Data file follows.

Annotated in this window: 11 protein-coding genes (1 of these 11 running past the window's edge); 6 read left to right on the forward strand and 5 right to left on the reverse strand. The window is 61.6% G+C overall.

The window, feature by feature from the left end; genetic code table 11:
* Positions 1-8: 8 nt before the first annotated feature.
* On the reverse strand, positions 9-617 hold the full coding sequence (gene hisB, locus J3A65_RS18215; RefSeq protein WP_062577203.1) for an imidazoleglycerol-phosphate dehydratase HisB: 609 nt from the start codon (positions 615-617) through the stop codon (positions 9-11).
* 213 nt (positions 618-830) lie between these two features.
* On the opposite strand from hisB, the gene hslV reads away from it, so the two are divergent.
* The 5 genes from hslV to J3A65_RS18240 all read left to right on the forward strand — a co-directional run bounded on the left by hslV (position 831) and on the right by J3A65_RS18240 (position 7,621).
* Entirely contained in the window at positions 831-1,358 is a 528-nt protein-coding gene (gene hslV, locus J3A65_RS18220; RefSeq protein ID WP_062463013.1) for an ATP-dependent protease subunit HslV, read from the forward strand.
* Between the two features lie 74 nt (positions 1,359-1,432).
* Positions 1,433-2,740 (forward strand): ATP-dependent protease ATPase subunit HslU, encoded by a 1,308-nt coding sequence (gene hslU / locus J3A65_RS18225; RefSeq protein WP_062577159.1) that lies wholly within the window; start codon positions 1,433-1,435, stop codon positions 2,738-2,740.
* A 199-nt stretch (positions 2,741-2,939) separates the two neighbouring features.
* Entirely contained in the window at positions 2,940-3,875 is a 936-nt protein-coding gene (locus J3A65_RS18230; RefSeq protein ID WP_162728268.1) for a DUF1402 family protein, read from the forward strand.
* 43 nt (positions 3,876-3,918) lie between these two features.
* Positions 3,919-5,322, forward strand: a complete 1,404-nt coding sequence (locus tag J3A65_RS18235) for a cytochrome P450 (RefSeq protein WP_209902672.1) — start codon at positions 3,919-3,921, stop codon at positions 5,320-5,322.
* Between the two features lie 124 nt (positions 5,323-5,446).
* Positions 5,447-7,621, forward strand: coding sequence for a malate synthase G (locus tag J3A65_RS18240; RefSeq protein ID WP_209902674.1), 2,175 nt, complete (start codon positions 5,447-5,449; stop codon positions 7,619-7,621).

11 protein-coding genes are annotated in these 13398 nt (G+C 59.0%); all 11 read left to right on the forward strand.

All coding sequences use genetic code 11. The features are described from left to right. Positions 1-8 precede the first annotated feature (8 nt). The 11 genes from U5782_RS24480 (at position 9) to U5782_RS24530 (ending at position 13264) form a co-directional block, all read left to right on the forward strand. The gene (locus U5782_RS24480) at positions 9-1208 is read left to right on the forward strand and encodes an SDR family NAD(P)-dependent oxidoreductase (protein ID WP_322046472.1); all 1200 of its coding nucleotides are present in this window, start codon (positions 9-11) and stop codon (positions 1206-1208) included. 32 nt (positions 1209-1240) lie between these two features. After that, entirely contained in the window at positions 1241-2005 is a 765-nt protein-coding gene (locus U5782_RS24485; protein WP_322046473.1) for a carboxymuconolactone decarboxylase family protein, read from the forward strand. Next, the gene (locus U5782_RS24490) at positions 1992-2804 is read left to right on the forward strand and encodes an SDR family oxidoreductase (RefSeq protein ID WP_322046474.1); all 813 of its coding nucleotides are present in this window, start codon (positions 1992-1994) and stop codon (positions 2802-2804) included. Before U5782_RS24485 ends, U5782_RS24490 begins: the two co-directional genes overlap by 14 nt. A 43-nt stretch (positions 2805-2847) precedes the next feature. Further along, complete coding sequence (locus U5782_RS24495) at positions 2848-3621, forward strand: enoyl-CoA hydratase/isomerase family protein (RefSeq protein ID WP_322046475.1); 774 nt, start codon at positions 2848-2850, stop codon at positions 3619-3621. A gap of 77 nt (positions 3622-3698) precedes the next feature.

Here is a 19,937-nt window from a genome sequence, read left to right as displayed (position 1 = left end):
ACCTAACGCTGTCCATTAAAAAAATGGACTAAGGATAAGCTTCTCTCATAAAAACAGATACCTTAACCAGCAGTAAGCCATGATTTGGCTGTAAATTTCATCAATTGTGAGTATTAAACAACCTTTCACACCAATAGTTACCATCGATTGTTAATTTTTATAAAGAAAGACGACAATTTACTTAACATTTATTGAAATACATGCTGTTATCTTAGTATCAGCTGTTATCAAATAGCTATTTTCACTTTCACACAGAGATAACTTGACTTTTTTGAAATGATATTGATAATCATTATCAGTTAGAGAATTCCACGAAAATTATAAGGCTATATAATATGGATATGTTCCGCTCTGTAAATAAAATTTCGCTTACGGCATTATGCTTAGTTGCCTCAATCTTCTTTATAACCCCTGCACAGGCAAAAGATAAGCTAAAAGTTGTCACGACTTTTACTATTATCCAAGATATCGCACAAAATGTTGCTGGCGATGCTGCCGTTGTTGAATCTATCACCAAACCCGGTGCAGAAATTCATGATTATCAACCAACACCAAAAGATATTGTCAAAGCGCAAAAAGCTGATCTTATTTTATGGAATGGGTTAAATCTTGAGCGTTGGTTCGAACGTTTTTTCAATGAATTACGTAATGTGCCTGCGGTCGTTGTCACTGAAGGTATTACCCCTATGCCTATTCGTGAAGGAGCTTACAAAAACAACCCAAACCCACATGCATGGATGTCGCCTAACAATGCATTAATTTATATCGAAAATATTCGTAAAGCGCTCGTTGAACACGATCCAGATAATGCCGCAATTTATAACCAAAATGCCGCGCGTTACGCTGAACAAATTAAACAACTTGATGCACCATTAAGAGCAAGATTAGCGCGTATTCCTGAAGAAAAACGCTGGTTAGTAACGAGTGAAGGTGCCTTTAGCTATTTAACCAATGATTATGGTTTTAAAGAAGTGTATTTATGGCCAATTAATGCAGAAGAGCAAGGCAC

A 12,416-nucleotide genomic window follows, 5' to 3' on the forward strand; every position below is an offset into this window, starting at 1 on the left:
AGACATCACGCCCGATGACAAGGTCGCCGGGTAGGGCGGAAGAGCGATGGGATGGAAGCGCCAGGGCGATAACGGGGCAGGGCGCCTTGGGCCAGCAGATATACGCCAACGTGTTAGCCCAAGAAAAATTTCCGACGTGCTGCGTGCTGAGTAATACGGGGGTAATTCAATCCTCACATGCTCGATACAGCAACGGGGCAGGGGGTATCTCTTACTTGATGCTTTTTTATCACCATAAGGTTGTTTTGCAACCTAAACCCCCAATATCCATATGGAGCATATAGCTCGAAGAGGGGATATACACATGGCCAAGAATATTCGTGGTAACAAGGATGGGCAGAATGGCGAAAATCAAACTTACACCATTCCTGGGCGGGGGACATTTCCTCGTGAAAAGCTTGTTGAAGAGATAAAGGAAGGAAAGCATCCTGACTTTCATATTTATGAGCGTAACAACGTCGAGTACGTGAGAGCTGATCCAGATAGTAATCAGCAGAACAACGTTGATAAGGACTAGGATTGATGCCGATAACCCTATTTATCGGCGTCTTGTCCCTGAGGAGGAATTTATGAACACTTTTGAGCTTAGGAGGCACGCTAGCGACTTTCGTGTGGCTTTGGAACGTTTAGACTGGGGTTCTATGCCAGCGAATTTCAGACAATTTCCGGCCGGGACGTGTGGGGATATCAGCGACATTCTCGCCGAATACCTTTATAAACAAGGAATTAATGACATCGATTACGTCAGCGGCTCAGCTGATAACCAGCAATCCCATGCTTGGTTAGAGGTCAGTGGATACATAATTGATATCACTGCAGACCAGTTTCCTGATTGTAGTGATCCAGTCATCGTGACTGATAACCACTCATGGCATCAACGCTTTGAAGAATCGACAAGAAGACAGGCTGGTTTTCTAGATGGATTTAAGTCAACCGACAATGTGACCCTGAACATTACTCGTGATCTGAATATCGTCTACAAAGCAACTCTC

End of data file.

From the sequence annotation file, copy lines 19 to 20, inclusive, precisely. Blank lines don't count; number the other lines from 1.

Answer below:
Here is a 19,937-nt window from a genome sequence, read left to right as displayed (position 1 = left end):
ACCTAACGCTGTCCATTAAAAAAATGGACTAAGGATAAGCTTCTCTCATAAAAACAGATACCTTAACCAGCAGTAAGCCATGATTTGGCTGTAAATTTCATCAATTGTGAGTATTAAACAACCTTTCACACCAATAGTTACCATCGATTGTTAATTTTTATAAAGAAAGACGACAATTTACTTAACATTTATTGAAATACATGCTGTTATCTTAGTATCAGCTGTTATCAAATAGCTATTTTCACTTTCACACAGAGATAACTTGACTTTTTTGAAATGATATTGATAATCATTATCAGTTAGAGAATTCCACGAAAATTATAAGGCTATATAATATGGATATGTTCCGCTCTGTAAATAAAATTTCGCTTACGGCATTATGCTTAGTTGCCTCAATCTTCTTTATAACCCCTGCACAGGCAAAAGATAAGCTAAAAGTTGTCACGACTTTTACTATTATCCAAGATATCGCACAAAATGTTGCTGGCGATGCTGCCGTTGTTGAATCTATCACCAAACCCGGTGCAGAAATTCATGATTATCAACCAACACCAAAAGATATTGTCAAAGCGCAAAAAGCTGATCTTATTTTATGGAATGGGTTAAATCTTGAGCGTTGGTTCGAACGTTTTTTCAATGAATTACGTAATGTGCCTGCGGTCGTTGTCACTGAAGGTATTACCCCTATGCCTATTCGTGAAGGAGCTTACAAAAACAACCCAAACCCACATGCATGGATGTCGCCTAACAATGCATTAATTTATATCGAAAATATTCGTAAAGCGCTCGTTGAACACGATCCAGATAATGCCGCAATTTATAACCAAAATGCCGCGCGTTACGCTGAACAAATTAAACAACTTGATGCACCATTAAGAGCAAGATTAGCGCGTATTCCTGAAGAAAAACGCTGGTTAGTAACGAGTGAAGGTGCCTTTAGCTATTTAACCAATGATTATGGTTTTAAAGAAGTGTATTTATGGCCAATTAATGCAGAAGAGCAAGGCAC